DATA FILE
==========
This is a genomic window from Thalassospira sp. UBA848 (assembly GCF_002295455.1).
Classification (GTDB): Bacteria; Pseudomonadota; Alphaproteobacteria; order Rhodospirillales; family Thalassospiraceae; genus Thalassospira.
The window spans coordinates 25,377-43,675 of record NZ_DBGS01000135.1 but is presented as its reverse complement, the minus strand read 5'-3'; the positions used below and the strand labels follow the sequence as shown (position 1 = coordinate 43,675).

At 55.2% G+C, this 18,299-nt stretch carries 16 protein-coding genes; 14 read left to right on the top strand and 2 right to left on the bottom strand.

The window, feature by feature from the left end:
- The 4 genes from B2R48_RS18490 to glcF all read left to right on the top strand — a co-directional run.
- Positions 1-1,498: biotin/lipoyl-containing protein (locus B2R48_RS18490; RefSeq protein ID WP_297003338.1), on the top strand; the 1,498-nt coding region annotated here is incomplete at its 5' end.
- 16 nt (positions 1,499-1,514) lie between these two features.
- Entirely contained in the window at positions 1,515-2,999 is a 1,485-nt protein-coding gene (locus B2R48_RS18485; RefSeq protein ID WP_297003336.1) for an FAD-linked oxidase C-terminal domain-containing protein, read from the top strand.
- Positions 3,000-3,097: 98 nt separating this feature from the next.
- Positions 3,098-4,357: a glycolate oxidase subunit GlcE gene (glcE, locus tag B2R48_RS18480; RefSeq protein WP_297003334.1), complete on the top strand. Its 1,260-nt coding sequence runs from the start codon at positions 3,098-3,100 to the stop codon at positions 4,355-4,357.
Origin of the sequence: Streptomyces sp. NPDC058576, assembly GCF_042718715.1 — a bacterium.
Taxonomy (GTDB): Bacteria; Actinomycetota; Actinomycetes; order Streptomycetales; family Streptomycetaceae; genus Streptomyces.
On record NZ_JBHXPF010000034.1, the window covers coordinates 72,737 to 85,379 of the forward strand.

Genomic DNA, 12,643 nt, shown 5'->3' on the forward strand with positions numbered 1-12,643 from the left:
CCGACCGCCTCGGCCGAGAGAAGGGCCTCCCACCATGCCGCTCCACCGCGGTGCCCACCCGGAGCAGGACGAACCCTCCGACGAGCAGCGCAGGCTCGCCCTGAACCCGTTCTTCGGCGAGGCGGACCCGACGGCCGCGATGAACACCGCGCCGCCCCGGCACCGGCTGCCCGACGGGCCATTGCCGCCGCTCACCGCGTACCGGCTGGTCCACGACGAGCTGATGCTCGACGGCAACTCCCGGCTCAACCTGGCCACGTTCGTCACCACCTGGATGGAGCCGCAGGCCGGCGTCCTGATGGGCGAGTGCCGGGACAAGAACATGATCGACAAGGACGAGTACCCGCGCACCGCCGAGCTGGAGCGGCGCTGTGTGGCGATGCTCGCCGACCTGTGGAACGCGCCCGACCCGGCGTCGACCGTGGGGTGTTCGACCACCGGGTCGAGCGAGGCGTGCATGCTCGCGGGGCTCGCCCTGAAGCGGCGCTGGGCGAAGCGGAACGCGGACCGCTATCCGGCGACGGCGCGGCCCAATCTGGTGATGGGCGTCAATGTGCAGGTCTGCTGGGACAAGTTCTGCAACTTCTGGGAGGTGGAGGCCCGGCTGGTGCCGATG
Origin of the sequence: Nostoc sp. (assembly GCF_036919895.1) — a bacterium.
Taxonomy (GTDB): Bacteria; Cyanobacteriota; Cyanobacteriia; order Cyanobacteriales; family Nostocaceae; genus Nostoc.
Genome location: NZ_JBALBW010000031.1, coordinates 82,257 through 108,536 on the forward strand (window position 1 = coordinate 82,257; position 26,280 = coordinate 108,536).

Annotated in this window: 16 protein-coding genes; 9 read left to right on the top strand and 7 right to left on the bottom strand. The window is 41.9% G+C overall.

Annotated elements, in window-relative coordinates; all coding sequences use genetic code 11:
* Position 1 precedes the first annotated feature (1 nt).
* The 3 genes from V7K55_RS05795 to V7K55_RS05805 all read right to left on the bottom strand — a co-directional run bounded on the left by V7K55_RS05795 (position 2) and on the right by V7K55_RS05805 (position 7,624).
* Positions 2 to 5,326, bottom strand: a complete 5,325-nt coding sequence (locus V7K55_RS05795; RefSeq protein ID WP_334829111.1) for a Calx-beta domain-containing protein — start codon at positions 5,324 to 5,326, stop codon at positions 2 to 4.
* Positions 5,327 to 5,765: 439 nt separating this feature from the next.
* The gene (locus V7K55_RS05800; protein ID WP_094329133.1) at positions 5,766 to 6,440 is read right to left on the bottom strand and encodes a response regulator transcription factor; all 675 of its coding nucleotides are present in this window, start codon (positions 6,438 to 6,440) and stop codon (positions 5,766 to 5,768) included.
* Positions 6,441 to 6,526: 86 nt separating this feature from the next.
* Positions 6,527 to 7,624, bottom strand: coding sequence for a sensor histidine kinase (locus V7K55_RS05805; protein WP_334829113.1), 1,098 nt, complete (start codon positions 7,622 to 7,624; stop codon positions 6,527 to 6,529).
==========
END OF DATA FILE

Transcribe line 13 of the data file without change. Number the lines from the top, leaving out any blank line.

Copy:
Taxonomy (GTDB): Bacteria; Actinomycetota; Actinomycetes; order Streptomycetales; family Streptomycetaceae; genus Streptomyces.